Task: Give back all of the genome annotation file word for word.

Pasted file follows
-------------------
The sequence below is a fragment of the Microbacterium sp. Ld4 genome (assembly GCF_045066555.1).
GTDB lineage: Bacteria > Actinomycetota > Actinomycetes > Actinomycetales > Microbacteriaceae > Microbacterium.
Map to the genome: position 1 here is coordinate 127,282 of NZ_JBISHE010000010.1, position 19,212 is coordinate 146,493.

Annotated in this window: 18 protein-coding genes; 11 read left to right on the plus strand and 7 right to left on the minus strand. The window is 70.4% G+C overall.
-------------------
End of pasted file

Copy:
The sequence below is a fragment of the Microbacterium sp. Ld4 genome (assembly GCF_045066555.1).
GTDB lineage: Bacteria > Actinomycetota > Actinomycetes > Actinomycetales > Microbacteriaceae > Microbacterium.
Map to the genome: position 1 here is coordinate 127,282 of NZ_JBISHE010000010.1, position 19,212 is coordinate 146,493.

Annotated in this window: 18 protein-coding genes; 11 read left to right on the plus strand and 7 right to left on the minus strand. The window is 70.4% G+C overall.